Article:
Finnish Beauties
These two kettles from different sales have different histories but both hail from a place Americans primarily associate with saunas: The Republic of Finland. A Nordic country which was, at times, either a part of Sweden or of Russia, Finland has the distinction of having fought against BOTH sides during World War II, keeping its independence from both the Soviet Union and Nazi Germany. Although a member of the United Nations and the European Union, on the world stage Finland is neutral. And it has repeatedly been ranked absolute highest on the annual World Happiness Report, so you could do worse.

The country is sparsely populated (only 5.6 million people) and 75% of the land is forest. There are more than 180,000 lakes. This copper kettle is from Finland’s agrarian past, it was designed for boiling water on wood-burning stoves that heated the farmsteads.

 

 

Simply remove one of the inset cast iron plates from your range top and settle the kettle into the round hole. The kettle’s low- set flange rests neatly on the circular edge of the opening, suspending the kettle’s bottom above the open flame – much more efficient than boiling water through a thick layer of cast iron! Very old kettles are often entirely copper but this one is newer and lined with tin. This is because we now know that copper is toxic and repeated uses of unlined copper vessels can result in a poisoning that causes diarrhea, headaches, even kidney failure! If you do have pure copper cooking pots, be careful how often you use them. Age has tarnished this kettle but it could be shined up nicely with commercial brass and copper polish or a mix of lemon juice and salt.

The smaller enameled turquoise kettle was made by Finel in the 1960s. The pattern is called “Lehvä” (twig).

Multiple entities were involved in this kettle’s creation. Founded as a sawmill in Järvenpää in 1834, the Wärtsilä Oyj Abp company converted to an ironworks in 1898. In the 1950s its subsidiary Arabia began making enamel kitchen wares under the trademark Finel. At first they hired foreign designers, but as the Scandinavian design movement took off many fine Finnish designers stepped up. Scandinavian design championed sleek, minimalist functionality and a color palette that might combine bright and dull colors in the same piece. It was the genesis of what we in America now call Midcentury Modern.

This kettle’s shape is by Kaj Gabriel Franck while the decoration is by Harry Molainen. Interior architect and designer Molainen studied at the Aalto University School of Arts and Design in Finland and taught architecture at Washington University in St. Louis in 1968.

 

Franck was a Swedish-speaking Finn, one of an ethnic minority that makes up less than 6% of the population. Finnish is rare among European languages in that it is not of Indo- European origin and so is very important to Finland’s national identity. Nevertheless, Franck designed for many companies and became artistic director of Arabia ceramics. He was also artistic director for the College of Applied Arts (now Aalto). In 1964 the King of Sweden awarded Franck the Prince Eugen Medal for outstanding artistic achievement, while today Design Forum Finland awards a yearly Kaj Franck Design Prize, so both sides of his heritage are proud to claim him.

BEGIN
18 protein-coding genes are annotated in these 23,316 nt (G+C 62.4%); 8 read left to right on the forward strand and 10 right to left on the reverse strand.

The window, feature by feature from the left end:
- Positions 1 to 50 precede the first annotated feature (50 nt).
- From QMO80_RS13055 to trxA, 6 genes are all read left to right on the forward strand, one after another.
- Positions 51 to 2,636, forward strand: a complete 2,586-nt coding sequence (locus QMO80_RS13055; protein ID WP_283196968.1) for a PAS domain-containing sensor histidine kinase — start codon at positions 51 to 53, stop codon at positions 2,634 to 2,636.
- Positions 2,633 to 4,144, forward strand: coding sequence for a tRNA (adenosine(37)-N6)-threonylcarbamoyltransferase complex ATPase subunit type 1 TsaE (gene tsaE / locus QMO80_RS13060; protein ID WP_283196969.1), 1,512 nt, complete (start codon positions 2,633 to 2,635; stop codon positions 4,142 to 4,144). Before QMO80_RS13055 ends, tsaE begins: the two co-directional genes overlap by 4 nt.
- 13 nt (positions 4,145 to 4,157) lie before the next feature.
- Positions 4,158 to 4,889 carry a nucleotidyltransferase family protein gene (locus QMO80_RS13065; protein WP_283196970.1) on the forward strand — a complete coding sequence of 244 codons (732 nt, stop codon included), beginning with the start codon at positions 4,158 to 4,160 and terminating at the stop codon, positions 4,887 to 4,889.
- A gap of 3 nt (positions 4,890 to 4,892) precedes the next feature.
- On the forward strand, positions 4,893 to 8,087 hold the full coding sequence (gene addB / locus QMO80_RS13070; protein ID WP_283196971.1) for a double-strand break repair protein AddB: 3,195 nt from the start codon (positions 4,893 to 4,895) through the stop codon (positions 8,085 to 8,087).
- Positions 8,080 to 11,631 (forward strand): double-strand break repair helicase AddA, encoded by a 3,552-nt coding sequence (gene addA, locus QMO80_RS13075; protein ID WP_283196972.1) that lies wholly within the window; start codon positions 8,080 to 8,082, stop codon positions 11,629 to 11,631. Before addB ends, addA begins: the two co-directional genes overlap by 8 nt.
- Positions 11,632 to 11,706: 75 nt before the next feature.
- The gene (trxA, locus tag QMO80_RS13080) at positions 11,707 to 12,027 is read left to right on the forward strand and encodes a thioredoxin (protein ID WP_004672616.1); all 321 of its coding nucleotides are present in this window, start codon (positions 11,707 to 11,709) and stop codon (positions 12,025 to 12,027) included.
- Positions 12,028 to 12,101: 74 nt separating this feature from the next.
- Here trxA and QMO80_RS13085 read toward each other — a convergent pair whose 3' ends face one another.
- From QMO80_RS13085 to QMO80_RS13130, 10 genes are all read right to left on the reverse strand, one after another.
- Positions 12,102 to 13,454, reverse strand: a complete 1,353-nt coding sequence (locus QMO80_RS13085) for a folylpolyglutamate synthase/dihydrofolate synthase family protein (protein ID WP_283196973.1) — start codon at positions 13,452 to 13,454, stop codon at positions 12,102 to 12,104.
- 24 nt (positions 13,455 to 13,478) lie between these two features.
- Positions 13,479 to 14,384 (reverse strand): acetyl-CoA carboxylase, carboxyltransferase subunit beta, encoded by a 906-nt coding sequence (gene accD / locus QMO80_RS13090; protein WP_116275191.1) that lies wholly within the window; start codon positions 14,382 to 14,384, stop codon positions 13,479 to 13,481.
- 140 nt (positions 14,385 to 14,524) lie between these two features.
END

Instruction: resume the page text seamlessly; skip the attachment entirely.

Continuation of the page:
Wärtsilä (including Arabia) is now owned by scissors maker Fiskars while Finel makes bath fittings, but we still have this kettle to remind us of the glory days of Scandinavian Design.

Want your own a glorious kettle? Visit QBO!

Zulu Wire Baskets

Intricate baskets made from outdated technology

This little work of art is from one of our Beehive sales. If you are unfamiliar with these unique Zulu baskets, you’d be surprised at how heavy they are. Their unusual weight and vivid colors come from the recycled copper and plastic they are made from, specifically, plastic-jacketed copper wire salvaged from out-of-service telephone lines. They are an unintended but charming side-effect of perpetually obsolescing technology.

Telegraph, the first electrical communication system, began in 1840s. It sent short text messages between two geographically separated offices connected by overhead wires spanning the landscape via utility poles. Alexander Graham Bell invented the telephone in 1876, so phone lines quickly joined the telegraph lines. The copper wires were insulated, first in lead, later in colored plastic, and bundled into large cables. First long distance phone service came in 1881. By 1915 we had the first transcontinental phone line and copper wire was snaking out across the globe like an invasive species.

But then the more efficient fiber optic cable (which uses laser light zipping through glass instead of electrons zapping through copper) was invented in 1952. And, by 1979 cellular network service started in Japan.

Over the next decades when satellite-supported cell phones spread around the world, the amount of copper telephone wire in active use steadily decreased, although in rural areas and less-developed countries, many land-line phones still use copper wire. The varied colors of these telephone wires is not random, they identify individual conductors when wiring telecommunications into buildings. The major colors are white, red, black, yellow and violet; the minor colors are blue, orange, green, brown, and slate.